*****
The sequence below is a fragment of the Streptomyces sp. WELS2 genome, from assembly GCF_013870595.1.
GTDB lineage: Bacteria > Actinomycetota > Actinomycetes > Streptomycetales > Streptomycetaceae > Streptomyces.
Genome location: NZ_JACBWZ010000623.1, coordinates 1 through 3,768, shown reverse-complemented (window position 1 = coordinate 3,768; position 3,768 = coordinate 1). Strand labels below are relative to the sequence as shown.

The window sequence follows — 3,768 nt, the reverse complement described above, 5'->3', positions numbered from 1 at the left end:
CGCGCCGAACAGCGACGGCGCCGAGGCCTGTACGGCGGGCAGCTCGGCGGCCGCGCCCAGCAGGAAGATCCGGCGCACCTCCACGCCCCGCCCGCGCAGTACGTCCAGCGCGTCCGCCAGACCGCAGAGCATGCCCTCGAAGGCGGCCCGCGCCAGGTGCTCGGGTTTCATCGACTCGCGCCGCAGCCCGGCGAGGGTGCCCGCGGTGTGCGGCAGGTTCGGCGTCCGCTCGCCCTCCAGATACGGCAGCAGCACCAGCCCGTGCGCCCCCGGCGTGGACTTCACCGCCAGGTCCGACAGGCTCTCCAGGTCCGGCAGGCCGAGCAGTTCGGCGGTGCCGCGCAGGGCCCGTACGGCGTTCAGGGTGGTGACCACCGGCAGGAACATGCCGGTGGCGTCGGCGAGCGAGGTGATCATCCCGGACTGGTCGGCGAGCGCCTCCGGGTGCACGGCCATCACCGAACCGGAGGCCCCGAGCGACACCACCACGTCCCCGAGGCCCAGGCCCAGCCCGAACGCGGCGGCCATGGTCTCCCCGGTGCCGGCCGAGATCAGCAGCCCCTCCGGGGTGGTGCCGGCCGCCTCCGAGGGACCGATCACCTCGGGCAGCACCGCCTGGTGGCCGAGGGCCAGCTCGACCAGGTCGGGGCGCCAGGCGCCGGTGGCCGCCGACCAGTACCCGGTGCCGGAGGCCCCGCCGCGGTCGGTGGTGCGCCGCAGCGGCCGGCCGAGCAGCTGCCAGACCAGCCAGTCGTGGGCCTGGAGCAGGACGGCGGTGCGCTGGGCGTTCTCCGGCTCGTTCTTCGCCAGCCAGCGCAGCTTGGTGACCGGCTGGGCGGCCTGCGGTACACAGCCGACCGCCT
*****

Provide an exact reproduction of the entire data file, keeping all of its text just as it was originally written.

The sequence below is a fragment of the Streptomyces sp. WELS2 genome, from assembly GCF_013870595.1.
GTDB lineage: Bacteria > Actinomycetota > Actinomycetes > Streptomycetales > Streptomycetaceae > Streptomyces.
Genome location: NZ_JACBWZ010000623.1, coordinates 1 through 3,768, shown reverse-complemented (window position 1 = coordinate 3,768; position 3,768 = coordinate 1). Strand labels below are relative to the sequence as shown.

The window sequence follows — 3,768 nt, the reverse complement described above, 5'->3', positions numbered from 1 at the left end:
CGCGCCGAACAGCGACGGCGCCGAGGCCTGTACGGCGGGCAGCTCGGCGGCCGCGCCCAGCAGGAAGATCCGGCGCACCTCCACGCCCCGCCCGCGCAGTACGTCCAGCGCGTCCGCCAGACCGCAGAGCATGCCCTCGAAGGCGGCCCGCGCCAGGTGCTCGGGTTTCATCGACTCGCGCCGCAGCCCGGCGAGGGTGCCCGCGGTGTGCGGCAGGTTCGGCGTCCGCTCGCCCTCCAGATACGGCAGCAGCACCAGCCCGTGCGCCCCCGGCGTGGACTTCACCGCCAGGTCCGACAGGCTCTCCAGGTCCGGCAGGCCGAGCAGTTCGGCGGTGCCGCGCAGGGCCCGTACGGCGTTCAGGGTGGTGACCACCGGCAGGAACATGCCGGTGGCGTCGGCGAGCGAGGTGATCATCCCGGACTGGTCGGCGAGCGCCTCCGGGTGCACGGCCATCACCGAACCGGAGGCCCCGAGCGACACCACCACGTCCCCGAGGCCCAGGCCCAGCCCGAACGCGGCGGCCATGGTCTCCCCGGTGCCGGCCGAGATCAGCAGCCCCTCCGGGGTGGTGCCGGCCGCCTCCGAGGGACCGATCACCTCGGGCAGCACCGCCTGGTGGCCGAGGGCCAGCTCGACCAGGTCGGGGCGCCAGGCGCCGGTGGCCGCCGACCAGTACCCGGTGCCGGAGGCCCCGCCGCGGTCGGTGGTGCGCCGCAGCGGCCGGCCGAGCAGCTGCCAGACCAGCCAGTCGTGGGCCTGGAGCAGGACGGCGGTGCGCTGGGCGTTCTCCGGCTCGTTCTTCGCCAGCCAGCGCAGCTTGGTGACCGGCTGGGCGGCCTGCGGTACACAGCCGACCGCCT